Author: Michelle Pflumm

Saving Grace: A whodunit solved with clues from the Middle East

microcephaly
Microcephaly causes small head size, seizures, developmental delays and intellectual disabilities. Did the Lennons’ unborn child have it?

Addison Lennon met all her early milestones: she sat up on time, crawled on time and walked on time.  At about 4 months, however, she had a seizure, and her parents started to worry. By 9 months, her head appeared small for her age.

Her neurologist reassured the family that Addison could still be within the lowest 5 percent of the normal range. “We were thinking she was typical,” says Kari Lennon, “she would be in that 5 percent.”

At 15 months, however, Addison had another seizure that was a lot more severe.  She had been tested for everything.  No one could pinpoint the cause of her so-called microcephaly, or small head.

Kari spent countless hours online in search of answers.  “How I could fix Addie? How could I make her better?” (Read on, or watch this video:)

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Better diagnostic testing for newborns with galactosemia

Babies with galactosemia cannot properly break down the sugar galactose.

For babies born with galactosemia, the simple act of feeding can be deadly. In this rare inherited disease, infants are deficient in an enzyme known as GALT, leaving them unable to metabolize galactose, a sugary byproduct of lactose found in milk and other dairy foods. Instead, galactose builds up and wreaks havoc. If the condition isn’t caught at birth and treated with a lactose-free diet, infants can develop cataracts, brain swelling and organ failure and die within the first few weeks of life.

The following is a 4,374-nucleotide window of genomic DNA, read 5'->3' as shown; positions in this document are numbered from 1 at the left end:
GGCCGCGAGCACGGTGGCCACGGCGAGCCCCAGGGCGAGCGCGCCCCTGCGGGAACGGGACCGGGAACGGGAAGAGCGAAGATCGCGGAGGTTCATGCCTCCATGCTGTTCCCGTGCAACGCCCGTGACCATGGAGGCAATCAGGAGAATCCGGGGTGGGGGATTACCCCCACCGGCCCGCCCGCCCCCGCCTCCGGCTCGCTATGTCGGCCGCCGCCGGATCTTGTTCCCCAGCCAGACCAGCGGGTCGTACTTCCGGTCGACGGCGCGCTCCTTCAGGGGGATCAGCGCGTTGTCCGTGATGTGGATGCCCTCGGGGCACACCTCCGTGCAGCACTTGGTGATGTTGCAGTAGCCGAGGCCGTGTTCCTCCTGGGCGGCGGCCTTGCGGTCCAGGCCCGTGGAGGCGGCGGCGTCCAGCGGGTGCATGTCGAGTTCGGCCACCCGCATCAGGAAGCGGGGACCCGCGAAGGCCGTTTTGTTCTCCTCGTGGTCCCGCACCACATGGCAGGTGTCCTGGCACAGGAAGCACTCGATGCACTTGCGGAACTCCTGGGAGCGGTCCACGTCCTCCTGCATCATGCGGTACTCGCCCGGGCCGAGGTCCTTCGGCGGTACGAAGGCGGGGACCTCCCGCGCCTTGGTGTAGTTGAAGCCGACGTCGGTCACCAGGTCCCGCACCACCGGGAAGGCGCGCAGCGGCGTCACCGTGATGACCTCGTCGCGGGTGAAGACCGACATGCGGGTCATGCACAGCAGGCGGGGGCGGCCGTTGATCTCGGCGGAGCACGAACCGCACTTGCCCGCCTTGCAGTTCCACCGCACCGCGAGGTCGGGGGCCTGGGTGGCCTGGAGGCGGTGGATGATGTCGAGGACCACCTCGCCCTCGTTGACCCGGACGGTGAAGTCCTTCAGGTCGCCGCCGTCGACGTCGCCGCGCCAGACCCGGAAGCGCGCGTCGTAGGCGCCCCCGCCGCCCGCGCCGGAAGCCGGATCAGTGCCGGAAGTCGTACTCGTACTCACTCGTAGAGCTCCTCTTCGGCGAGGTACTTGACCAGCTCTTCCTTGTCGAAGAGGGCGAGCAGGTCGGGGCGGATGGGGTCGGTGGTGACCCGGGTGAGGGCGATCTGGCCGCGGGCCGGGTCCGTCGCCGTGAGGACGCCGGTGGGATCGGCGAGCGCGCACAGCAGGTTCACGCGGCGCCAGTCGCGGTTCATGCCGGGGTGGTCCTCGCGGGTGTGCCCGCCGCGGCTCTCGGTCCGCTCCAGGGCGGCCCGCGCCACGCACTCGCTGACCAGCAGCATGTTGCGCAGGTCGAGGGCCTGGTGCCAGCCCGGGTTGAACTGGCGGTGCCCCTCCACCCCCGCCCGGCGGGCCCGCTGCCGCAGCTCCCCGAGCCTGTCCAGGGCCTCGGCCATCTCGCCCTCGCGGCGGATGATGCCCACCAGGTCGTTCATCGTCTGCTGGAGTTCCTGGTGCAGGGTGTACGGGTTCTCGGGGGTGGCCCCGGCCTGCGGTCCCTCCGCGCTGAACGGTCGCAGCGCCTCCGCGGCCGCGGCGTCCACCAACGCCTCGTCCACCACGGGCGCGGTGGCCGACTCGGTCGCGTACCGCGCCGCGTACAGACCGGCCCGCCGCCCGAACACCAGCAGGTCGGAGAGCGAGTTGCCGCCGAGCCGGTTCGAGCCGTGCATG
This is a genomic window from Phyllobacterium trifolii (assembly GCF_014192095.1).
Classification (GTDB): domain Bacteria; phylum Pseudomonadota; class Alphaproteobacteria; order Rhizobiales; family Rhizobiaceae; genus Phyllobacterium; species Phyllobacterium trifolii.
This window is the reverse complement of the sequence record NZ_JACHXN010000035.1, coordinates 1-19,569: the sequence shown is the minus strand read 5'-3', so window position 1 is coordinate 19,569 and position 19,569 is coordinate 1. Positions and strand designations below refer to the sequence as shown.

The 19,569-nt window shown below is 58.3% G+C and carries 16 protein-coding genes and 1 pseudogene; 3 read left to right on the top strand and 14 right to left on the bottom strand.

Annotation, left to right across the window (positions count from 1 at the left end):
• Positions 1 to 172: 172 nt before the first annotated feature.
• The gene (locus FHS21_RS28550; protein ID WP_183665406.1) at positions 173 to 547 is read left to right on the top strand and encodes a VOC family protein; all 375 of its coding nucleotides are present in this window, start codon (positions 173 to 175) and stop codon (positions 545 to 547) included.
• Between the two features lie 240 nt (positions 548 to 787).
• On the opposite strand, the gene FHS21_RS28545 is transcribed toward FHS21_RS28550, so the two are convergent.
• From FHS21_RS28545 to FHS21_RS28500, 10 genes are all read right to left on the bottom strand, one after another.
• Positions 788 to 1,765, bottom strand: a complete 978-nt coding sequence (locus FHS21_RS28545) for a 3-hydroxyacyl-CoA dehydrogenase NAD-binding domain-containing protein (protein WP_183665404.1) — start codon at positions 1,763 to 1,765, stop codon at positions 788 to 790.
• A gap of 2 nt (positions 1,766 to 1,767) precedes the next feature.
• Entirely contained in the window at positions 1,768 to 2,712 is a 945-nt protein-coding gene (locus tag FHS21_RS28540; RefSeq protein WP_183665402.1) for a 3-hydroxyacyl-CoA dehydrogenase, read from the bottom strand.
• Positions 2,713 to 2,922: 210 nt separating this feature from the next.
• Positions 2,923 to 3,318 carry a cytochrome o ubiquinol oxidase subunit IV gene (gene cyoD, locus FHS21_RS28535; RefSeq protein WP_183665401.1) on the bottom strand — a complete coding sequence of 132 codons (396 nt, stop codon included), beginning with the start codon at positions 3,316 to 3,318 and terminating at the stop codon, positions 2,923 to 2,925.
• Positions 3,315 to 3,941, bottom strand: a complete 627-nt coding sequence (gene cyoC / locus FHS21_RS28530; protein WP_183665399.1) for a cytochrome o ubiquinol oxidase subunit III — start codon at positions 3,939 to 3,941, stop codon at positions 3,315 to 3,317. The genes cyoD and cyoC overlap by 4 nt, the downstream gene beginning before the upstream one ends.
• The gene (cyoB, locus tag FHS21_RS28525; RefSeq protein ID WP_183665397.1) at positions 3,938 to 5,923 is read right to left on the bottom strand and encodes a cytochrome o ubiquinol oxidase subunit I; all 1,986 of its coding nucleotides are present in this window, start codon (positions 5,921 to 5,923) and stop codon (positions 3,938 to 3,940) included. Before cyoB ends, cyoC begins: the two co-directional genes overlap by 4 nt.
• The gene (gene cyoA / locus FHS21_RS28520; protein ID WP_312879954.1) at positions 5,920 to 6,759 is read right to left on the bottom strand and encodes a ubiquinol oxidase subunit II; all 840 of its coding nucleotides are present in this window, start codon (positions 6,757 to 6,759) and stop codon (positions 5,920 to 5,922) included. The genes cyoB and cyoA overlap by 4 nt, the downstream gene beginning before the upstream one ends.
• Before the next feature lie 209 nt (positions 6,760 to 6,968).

However, some babies do have enough enzyme to keep the levels of this sugar down, and have a much milder ”variant” form of the disease. The trouble is, the existing newborn screening test cannot always distinguish these children from those with the more severe form of the disease. 

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Muscle weakness sliding into place

A zebrafish embryo (top) with weakened muscles.

Our ability to walk, run or breathe is dependent on the electric slide of actin, myosin and other proteins within our muscles. Much of our understanding of this synchronized dance comes from studying mice and human patients with genetic mutations that cause muscle weakness. Now, Alan Beggs, director of the Manton Center for Orphan Disease Research at Children’s, has taken a step in a different direction: zebrafish.

By modeling muscle diseases in these fast-growing fish, Beggs hopes to gain quicker insight into how our muscles move and develop therapies, particularly for a group of rare muscle-weakening disorders known as congenital myopathies.

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